Former Wildrose opposition leader Danielle Smith delivers a speech after losing the PC nomination to Carrie Fischer for the Highwood riding in High River, Alta on Saturday, March 28, 2015. Smith crossed the floor with 8 other Wildrose MLAs, defecting to the PC party and leaving the Wildrose with 5 seats. There were a total of 942 ballots cast for the nomination, but the exact results were not disclosed.

Former Wildrose opposition leader Danielle Smith delivers a speech after losing the PC nomination to Carrie Fischer for the Highwood riding in High River, Alta on Saturday, March 28, 2015.

People were outright disgusted with the Progressive Conservative Party and it’s leadership as the 2015 election campaign began. The Wildrose Party was still reeling from the mass defection and adjusting to a brand new leader. The taint of Smith’s self-serving actions still hung on the Wildrose Party as well whether fair or not. The Liberal Party was in shambles and the Alberta Party was still essentially unheard of by the majority of the electorate.

Desperate voters migrated to what they saw as the only familiar and principled voice in the electoral lineup. Nobody was thinking of right or left as they migrated to Notley. What people wanted to see for a change was some honesty and principles no matter what side of the electoral spectrum those principles came from. The PC principle of power for the sake of power was roundly rejected. Notley won a majority by default and we are all paying for that situation today.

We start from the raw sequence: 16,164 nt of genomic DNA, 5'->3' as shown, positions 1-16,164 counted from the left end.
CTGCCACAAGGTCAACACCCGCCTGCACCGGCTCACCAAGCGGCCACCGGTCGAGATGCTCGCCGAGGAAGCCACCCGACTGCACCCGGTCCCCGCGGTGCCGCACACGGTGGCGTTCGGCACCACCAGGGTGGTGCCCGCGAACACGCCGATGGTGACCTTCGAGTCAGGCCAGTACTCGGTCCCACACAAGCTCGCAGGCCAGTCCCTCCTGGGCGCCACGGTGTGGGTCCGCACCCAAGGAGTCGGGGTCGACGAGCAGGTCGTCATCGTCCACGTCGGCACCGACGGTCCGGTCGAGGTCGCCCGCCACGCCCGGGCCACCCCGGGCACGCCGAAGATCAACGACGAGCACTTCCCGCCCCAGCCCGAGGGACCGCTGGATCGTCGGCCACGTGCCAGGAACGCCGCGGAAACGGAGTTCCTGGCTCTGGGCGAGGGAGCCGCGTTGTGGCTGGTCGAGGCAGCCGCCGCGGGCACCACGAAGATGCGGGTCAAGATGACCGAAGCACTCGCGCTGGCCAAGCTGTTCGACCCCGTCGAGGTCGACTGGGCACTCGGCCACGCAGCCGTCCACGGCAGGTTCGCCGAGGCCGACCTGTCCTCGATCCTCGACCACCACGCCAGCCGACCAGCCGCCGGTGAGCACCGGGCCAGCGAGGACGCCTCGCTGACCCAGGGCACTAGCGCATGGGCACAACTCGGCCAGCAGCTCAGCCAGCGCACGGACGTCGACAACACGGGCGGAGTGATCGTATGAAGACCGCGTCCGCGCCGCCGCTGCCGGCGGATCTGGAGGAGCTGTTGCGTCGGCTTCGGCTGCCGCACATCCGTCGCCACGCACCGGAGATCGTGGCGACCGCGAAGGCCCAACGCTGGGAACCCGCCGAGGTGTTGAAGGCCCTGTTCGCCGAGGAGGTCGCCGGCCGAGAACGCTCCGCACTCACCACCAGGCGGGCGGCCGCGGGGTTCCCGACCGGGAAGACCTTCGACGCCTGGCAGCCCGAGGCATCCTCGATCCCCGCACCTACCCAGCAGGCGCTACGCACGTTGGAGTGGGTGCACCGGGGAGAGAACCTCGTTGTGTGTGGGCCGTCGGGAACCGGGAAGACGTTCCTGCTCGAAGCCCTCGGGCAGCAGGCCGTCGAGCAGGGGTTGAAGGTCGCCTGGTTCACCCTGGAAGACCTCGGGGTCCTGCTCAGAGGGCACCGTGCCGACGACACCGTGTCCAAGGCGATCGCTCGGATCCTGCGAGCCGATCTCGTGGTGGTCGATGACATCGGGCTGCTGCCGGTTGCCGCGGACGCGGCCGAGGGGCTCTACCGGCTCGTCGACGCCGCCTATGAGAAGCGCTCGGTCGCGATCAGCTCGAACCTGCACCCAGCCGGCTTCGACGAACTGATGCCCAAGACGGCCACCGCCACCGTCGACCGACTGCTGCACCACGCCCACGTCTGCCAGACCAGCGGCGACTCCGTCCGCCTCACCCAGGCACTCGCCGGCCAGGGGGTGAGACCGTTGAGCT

The reason I am going over this is that some people are trying to simplistically claim that it is nothing more than a split on the right that got the NDP into power in Alberta and that simply is not true. If efforts to build an alternative to the Notley government do not take these facts into account, we may indeed really be working towards putting the Notley NDP back into power for another term.

We hear columnists calling for uniting the right.

We have a MPs calling for uniting the right.

We have Brian Jean calling to unite the right.

We have an American style PAC gathering notable names and raising money to unite the right.

We have basement meetings chaired by former MLAs calling for uniting the right.

Despite all of these calls to unite the right, nobody has defined what this united right is supposed to look like or how it will be formed. Are talking about a merger of the Wildrose and the PC parties? Are we talking about forming yet another whole new party? Are we talking about rebranding the Wildrose?

All of the above are considerations but it is going to take some time and a lot of deliberation to determine what course is best. Rushing into things with so many questions hanging could lead to further splintering and alienating the electorate even more.

I don’t have solid answers but I can certainly see some things that are sure to fail.

For some sort of alternative to succeed it has to be created totally in the open!

Among the many things that repelled the electorate last year, the backroom negotiations and nature of the moves by Prentice and Smith were paramount. Nobody likes secret, self-serving deals and if the public gets even a whiff of such activities in any new efforts they will head for the door in droves. It is this issue that makes me hope that the new PAC starts becoming much more transparent in its funding sources and its goals or it may be quite counterproductive,. On the surface right now it looks like many of the same old players trying to recreate the PC party simply for the sake of getting back into power again. This may indeed not be the case at all but perception in politics is indeed reality and the perception had best be improving soon.